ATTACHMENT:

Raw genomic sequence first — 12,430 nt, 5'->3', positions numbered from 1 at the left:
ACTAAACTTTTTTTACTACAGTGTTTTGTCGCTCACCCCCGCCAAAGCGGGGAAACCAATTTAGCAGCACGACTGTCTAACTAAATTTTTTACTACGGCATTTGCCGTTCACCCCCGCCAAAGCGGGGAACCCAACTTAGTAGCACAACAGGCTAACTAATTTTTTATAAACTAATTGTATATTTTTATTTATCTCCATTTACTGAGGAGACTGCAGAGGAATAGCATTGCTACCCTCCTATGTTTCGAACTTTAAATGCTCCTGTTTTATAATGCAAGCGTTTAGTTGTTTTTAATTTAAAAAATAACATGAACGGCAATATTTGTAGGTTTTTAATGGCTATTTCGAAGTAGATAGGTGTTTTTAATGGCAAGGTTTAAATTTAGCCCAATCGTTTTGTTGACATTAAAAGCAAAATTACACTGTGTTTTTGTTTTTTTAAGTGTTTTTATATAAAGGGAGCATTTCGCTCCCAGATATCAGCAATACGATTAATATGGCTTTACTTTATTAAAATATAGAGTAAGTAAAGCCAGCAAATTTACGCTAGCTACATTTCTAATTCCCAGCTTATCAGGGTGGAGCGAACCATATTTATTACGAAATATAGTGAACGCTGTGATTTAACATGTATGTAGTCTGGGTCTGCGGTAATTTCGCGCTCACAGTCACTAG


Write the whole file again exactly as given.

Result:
Raw genomic sequence first — 12,430 nt, 5'->3', positions numbered from 1 at the left:
ACTAAACTTTTTTTACTACAGTGTTTTGTCGCTCACCCCCGCCAAAGCGGGGAAACCAATTTAGCAGCACGACTGTCTAACTAAATTTTTTACTACGGCATTTGCCGTTCACCCCCGCCAAAGCGGGGAACCCAACTTAGTAGCACAACAGGCTAACTAATTTTTTATAAACTAATTGTATATTTTTATTTATCTCCATTTACTGAGGAGACTGCAGAGGAATAGCATTGCTACCCTCCTATGTTTCGAACTTTAAATGCTCCTGTTTTATAATGCAAGCGTTTAGTTGTTTTTAATTTAAAAAATAACATGAACGGCAATATTTGTAGGTTTTTAATGGCTATTTCGAAGTAGATAGGTGTTTTTAATGGCAAGGTTTAAATTTAGCCCAATCGTTTTGTTGACATTAAAAGCAAAATTACACTGTGTTTTTGTTTTTTTAAGTGTTTTTATATAAAGGGAGCATTTCGCTCCCAGATATCAGCAATACGATTAATATGGCTTTACTTTATTAAAATATAGAGTAAGTAAAGCCAGCAAATTTACGCTAGCTACATTTCTAATTCCCAGCTTATCAGGGTGGAGCGAACCATATTTATTACGAAATATAGTGAACGCTGTGATTTAACATGTATGTAGTCTGGGTCTGCGGTAATTTCGCGCTCACAGTCACTAG